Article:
How to Collect Art: 7 Expert Tips – Vogue

Hayal Pozanti, D in Deny, 2015Photo: Courtesy of LEVY.DELVAL, Brussels

A new generation has become entranced by the possibilities of finding up-and-coming and potentially high-value artists. This is thanks to the increasing access that even casual collectors (or would-be collectors) now have to the art world through online galleries like Artnet and Paddle8; the exploding popularity of fairs like Art Basel’s many international iterations; and the growing presence of museums, fairs, galleries, and artists on Instagram. This also presents a problem: With so many different ways of discovering these pieces, where does one start? Enter Elena Soboleva, a special projects manager for Artsy. Here, she shares her advice for young collectors: exactly who to collect, what to collect, and how to collect it, both online and off, at every price point.

1. Do your own research.

When you don’t know the market well it’s easy to fall for things just because they’re buzzed about, especially on social media. I recommend learning about art and artists online so the choices become your own. I’ve heard the advice that when starting to collect one should spend a year looking and not buying. While that may be a bit extreme, you should take time to develop your eye. If you are buying something simply because someone told you it will go up in value or be the next Basquiat, I would be very cautious.

2. Quality, not quantity.

Invest in fewer pieces that are higher quality. Art is a purchase for life, so it’s better to collect slowly with focus than try to rush and take a more decorative approach.

3. Join young patron groups.
There are plenty of organizations around various cities that you can join to support the arts, and most of the memberships are tax deductible. They serve to bring young collectors together and introduce them to curators, museum shows, talks, and even studio visits with local artists. In New York City, the Guggenheim Young Collectors Council or MoMA’s Contemporary Circle are great examples. Choose an institution that suits your interests.

4. Consider video art.

The video medium as it now exists online can be transformative. It’s satisfying to a buyer because they can fully preview the works they are purchasing in the native state and pieces tend to be very affordable. Have a lot of screens in your house? Why not activate them with video art? Nothing starts a dinner party conversation like video works playing. Daata Editions, founded by major U.K. collector Anita Zabludowicz, is a great place to start and features pieces by Chloe Wise, Amalia Ulman, and Jon Rafman.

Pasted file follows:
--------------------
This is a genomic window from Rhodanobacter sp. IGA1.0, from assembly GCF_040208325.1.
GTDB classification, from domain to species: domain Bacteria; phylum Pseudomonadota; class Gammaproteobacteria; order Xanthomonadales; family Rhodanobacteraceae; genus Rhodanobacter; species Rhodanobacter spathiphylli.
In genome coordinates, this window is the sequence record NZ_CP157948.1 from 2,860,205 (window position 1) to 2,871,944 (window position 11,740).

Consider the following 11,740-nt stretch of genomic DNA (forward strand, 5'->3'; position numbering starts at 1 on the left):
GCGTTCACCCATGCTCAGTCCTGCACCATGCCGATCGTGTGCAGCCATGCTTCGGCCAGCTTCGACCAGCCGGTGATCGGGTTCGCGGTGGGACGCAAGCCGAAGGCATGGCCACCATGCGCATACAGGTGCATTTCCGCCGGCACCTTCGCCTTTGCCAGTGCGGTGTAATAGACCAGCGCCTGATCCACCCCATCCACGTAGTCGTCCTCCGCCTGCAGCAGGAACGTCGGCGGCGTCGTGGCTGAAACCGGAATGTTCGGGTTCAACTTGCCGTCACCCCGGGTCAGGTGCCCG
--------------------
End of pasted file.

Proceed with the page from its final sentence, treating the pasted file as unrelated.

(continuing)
how to buy art onlinePhoto: Courtesy of Elena Soboleva / @elenasoboleva

5. Visit traditional brick-and-mortar auction houses online.

Sotheby’s and Christie’s have taken note of consumers shifting into the digital realm and, much like the rest of luxury goods, leapt online to offer various sales with the click of a mouse. In fact, Sotheby’s will be hosting its first online sale with Artsy at the end of October featuring digital-engaged art catering toward younger audiences.

While buying from the auction houses you should make sure to request additional images and a full condition report, and ask for a shipping quote to better understand the full costs.

6. On a tight budget? Stick to editions.

Edition pieces are multiples produced by an artist to enable collectors to purchase at a lower price point. Some museum stores offer work from artists they exhibit, like London’s Institute of Contemporary Arts, while independent Web shops like Exhibition A offers new editions every week by top emerging talent, such as Genieve Figgis or Brian Calvin. The works often start at $100. White Cube and the Gagosian Gift Shop also work with their artist programs to produce limited-edition works at a price point that is more affordable. Through these portals you have access to the most coveted artists in the world.

7. Attend major art events (or at least see them online).

Happenings like Greater New York exhibition (currently on view at MoMA PS1) or the New Museum Triennial are where curators select from the new generation of artists and highlight their work, often acting as great determinants of taste and leading indicators for the rest of the field.

Source: How to Collect Art: 7 Expert Tips – Vogue